Negative Reducers

Discussion in 'Black and White' started by alauriston, Mar 22, 2010.

  1. I have an overexposed negative I would like to reduce, but heard Kodak's Farmer's Reducer is discontinued.
    The active ingredient in the Farmer's Reducer is potassium ferricyanide, as in the ''Bleach'' part of Kodak's Sepia Toner kit.
    I would like to know if I could use the second to ''reduce'' the negative.
    Thanks a lot.
  4. Farmers Reducer is the brain child of Ernest Howard Farmer (English 1860-1944). This negative reducer consists of sodium thiosulfate (hypo) + potassium ferricyanide. The latter is harmless as the cyanide is not easily liberated. This beach with seemly a bad name was the staple of the color process until replaced by EDTA.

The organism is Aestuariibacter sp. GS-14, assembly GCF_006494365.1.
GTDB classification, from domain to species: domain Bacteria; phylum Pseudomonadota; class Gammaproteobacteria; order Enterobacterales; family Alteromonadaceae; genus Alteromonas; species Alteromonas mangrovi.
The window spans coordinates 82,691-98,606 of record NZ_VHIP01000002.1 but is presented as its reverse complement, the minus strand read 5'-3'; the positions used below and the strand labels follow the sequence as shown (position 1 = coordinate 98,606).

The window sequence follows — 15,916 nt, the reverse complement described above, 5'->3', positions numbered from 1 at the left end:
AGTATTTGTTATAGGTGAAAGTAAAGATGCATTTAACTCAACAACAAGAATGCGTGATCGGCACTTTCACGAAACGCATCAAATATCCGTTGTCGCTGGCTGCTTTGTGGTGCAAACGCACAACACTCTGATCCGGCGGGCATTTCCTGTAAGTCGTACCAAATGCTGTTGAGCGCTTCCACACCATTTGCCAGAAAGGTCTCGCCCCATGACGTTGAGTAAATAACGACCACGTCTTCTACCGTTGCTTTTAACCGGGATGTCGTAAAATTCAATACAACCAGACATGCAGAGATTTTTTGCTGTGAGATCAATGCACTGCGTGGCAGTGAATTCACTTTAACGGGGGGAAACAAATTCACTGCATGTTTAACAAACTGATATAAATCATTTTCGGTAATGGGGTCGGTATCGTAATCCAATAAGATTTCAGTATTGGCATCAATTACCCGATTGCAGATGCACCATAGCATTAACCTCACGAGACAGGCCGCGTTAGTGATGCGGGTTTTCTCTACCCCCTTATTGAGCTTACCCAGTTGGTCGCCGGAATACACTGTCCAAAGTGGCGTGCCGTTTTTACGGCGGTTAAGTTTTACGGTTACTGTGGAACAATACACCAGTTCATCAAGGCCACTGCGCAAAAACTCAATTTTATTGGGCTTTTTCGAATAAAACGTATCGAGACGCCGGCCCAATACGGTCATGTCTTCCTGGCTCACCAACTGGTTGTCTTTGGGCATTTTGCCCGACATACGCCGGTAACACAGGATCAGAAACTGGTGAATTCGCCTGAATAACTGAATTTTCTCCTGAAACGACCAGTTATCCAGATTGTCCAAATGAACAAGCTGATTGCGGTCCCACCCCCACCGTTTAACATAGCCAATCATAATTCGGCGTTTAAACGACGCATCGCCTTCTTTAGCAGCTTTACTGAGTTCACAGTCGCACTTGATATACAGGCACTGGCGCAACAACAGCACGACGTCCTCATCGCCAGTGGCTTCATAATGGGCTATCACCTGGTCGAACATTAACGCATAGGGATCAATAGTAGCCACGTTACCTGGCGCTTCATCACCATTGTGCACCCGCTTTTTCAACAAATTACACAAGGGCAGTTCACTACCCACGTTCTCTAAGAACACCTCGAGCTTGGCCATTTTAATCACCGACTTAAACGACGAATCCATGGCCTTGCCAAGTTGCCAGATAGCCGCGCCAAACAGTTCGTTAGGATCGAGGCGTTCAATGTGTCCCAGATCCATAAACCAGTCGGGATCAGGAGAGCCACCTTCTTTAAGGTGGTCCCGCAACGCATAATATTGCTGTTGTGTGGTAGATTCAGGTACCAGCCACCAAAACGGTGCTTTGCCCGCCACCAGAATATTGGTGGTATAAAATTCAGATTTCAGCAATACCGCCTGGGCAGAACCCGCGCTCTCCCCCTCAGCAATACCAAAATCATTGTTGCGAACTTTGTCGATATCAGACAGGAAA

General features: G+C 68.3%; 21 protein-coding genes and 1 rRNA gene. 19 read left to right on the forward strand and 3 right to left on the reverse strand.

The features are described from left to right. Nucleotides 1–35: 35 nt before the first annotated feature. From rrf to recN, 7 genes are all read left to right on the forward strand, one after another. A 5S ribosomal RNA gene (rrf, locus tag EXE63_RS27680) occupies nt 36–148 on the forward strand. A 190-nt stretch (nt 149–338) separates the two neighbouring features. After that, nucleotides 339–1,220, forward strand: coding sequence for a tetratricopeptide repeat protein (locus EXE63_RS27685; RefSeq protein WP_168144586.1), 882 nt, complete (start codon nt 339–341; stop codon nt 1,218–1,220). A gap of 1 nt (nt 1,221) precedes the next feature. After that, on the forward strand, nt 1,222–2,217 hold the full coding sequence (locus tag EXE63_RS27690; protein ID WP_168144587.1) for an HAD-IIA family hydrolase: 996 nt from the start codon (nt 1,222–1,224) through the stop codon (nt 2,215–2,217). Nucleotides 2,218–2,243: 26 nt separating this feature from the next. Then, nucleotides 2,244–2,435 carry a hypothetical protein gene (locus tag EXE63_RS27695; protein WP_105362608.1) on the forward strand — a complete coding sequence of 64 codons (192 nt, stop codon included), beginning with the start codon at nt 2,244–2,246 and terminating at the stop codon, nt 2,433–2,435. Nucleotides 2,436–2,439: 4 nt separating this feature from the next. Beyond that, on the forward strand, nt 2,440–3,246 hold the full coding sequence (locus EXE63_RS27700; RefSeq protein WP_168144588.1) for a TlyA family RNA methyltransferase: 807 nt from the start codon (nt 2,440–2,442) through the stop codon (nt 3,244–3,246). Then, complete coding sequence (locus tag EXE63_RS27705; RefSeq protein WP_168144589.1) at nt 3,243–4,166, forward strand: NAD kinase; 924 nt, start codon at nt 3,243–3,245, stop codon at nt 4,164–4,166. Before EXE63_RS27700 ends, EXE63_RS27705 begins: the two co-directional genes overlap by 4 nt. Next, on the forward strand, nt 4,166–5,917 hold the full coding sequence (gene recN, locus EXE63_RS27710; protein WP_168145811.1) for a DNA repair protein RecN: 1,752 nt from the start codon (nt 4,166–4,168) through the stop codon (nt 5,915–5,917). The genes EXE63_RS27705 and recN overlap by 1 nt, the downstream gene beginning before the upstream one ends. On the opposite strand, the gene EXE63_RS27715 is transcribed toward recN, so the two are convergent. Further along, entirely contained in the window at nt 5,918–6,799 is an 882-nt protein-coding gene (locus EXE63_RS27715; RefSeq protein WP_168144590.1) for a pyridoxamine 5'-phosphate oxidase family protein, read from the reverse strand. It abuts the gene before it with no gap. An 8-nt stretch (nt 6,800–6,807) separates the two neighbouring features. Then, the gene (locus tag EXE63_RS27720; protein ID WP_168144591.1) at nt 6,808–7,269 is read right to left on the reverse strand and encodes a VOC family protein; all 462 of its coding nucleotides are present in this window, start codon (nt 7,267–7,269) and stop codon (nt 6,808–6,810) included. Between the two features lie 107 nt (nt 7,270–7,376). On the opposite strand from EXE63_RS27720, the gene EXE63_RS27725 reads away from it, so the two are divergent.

Farmers Reducer:
    Solution 1
    Potassium ferricyanide 37.5 grams
    Dissolve in water to make 500ml
    Soution 2
    Sodium thiosulfate 480 grams
    Dissolve in water to make 2000ml
    To use:
    Just before use maker a working solution, combine 30ml solution 1 and 120ml of solution B then add water to make 1000ml
    Immerse the black-and-white negative into the working. Observe under strong light as the negative reduces. Remove when the density of the treated negative is acceptable. Wash in running water for 20 minutes. Treat with wetting agent and dry. Process can be repeated as required. Also works on black-and-white prints and can be applied with cotton swan or brush to treat a localized area.
    The likely formula Sepia Toner
    Solution 1
    Potassium ferricyanide 50 grams
    Potassium bromide 10 grams
    Sodium Carbonate, monohydrated 10 grams
    Dissolve in water to make 1000ml
    Solution 2
    Sodium Sulfide (desiccated) 45 grams
    Dissolve in water to make 1000ml
    Should be OK

Share This Page